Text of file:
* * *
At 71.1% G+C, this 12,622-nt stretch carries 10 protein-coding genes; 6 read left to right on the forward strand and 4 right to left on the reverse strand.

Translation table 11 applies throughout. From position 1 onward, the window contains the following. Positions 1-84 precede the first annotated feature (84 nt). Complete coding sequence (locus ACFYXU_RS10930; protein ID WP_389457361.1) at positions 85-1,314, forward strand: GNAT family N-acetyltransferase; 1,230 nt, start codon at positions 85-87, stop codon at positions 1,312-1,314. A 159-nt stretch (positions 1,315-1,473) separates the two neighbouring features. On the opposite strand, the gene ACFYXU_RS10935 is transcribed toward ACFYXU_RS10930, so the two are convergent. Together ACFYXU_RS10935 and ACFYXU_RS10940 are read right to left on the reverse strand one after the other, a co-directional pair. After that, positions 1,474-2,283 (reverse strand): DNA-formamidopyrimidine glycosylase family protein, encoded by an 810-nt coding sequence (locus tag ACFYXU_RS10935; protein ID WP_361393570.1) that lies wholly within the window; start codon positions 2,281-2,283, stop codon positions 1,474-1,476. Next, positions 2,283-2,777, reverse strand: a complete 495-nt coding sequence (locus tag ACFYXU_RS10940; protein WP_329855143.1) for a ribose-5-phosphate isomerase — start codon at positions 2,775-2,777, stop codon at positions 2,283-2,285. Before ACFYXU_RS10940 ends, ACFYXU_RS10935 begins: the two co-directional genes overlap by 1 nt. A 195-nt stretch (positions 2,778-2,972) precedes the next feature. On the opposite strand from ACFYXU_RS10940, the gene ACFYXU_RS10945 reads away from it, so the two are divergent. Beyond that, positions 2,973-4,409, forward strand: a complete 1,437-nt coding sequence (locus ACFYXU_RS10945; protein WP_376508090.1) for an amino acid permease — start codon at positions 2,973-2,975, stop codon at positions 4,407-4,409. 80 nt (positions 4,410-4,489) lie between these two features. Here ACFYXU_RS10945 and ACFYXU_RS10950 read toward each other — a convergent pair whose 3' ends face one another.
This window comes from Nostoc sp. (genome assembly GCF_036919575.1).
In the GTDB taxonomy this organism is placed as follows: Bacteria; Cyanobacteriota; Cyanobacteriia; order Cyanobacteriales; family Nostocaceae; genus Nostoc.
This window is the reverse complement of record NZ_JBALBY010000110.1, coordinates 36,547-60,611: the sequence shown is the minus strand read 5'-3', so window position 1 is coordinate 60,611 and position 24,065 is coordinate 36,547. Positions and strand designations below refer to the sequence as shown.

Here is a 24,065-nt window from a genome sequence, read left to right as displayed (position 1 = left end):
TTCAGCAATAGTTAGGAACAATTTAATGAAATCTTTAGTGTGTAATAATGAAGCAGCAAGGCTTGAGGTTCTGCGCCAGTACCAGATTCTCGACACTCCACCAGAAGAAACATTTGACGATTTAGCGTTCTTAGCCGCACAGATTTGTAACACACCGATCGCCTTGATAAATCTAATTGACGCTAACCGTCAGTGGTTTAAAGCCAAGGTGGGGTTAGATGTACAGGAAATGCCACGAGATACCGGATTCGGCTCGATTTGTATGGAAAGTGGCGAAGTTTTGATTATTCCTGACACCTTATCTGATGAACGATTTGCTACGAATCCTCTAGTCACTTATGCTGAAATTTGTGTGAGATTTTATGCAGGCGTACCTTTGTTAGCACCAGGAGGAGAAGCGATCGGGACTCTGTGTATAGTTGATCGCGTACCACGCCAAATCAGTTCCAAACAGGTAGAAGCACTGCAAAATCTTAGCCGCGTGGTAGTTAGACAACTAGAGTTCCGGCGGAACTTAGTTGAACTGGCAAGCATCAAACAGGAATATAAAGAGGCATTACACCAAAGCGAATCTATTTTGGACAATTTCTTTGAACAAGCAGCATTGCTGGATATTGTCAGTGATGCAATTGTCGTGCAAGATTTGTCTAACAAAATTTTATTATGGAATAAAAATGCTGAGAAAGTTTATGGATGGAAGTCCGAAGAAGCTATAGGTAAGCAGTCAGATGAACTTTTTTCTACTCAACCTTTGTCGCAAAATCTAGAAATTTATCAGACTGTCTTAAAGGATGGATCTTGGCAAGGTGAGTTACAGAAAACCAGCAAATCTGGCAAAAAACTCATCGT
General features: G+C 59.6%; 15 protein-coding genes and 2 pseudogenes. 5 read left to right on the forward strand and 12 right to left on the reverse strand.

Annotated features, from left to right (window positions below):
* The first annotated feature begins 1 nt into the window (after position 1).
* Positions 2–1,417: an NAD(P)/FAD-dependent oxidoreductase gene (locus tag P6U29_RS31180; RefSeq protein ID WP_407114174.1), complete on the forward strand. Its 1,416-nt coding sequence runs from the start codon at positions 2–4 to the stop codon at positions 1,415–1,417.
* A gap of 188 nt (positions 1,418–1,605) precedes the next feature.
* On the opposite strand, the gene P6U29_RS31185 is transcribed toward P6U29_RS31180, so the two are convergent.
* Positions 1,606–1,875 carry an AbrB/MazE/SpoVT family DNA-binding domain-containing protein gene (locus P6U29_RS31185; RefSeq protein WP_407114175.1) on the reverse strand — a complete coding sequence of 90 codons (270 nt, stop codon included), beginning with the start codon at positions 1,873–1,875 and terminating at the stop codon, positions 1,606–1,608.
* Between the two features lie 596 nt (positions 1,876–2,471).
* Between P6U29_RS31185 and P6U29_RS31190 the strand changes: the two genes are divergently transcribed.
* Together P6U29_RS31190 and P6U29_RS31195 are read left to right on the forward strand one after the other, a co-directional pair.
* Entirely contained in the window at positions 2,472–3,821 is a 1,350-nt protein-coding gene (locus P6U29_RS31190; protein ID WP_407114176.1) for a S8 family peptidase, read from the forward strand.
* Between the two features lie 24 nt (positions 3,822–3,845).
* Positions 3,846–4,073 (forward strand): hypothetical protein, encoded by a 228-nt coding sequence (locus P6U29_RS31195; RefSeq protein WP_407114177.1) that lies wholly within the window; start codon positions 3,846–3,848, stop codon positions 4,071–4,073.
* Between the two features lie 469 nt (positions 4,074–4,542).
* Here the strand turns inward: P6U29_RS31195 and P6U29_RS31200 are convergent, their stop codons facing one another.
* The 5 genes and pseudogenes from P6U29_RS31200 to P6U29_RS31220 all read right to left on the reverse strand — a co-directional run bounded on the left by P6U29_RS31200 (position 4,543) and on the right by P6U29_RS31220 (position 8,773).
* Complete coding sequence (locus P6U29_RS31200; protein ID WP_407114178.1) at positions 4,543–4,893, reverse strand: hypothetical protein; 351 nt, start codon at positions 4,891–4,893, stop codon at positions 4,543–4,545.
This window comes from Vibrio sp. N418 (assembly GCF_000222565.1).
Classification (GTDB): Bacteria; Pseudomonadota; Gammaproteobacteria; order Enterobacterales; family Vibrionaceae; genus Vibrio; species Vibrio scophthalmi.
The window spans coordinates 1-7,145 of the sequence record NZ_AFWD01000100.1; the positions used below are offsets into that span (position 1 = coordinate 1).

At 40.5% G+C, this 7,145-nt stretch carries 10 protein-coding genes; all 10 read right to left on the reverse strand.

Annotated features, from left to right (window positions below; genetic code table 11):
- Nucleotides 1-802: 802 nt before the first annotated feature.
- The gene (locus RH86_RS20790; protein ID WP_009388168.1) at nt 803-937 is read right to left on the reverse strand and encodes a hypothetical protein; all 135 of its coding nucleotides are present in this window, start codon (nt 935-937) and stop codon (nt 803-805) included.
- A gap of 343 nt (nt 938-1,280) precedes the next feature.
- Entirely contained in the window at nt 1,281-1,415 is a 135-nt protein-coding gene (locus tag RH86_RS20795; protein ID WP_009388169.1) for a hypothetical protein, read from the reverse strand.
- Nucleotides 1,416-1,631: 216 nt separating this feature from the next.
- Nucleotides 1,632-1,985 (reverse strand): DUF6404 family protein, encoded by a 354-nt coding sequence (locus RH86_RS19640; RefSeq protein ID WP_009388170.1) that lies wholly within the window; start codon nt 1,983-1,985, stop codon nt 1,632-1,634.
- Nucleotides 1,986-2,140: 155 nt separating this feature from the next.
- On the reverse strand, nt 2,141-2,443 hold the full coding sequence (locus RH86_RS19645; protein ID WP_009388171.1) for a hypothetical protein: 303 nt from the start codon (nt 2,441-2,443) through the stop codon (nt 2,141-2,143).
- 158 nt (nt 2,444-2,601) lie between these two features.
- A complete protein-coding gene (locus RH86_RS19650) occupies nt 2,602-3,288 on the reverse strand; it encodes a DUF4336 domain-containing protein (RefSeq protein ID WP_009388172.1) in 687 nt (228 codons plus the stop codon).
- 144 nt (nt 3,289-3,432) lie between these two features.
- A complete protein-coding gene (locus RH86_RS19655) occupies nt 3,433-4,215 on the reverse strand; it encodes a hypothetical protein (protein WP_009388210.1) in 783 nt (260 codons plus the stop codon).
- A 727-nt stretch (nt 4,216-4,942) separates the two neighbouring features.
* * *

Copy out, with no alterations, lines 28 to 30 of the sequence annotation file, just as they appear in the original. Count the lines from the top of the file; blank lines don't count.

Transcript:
At 40.5% G+C, this 7,145-nt stretch carries 10 protein-coding genes; all 10 read right to left on the reverse strand.

Annotated features, from left to right (window positions below; genetic code table 11):
- Nucleotides 1-802: 802 nt before the first annotated feature.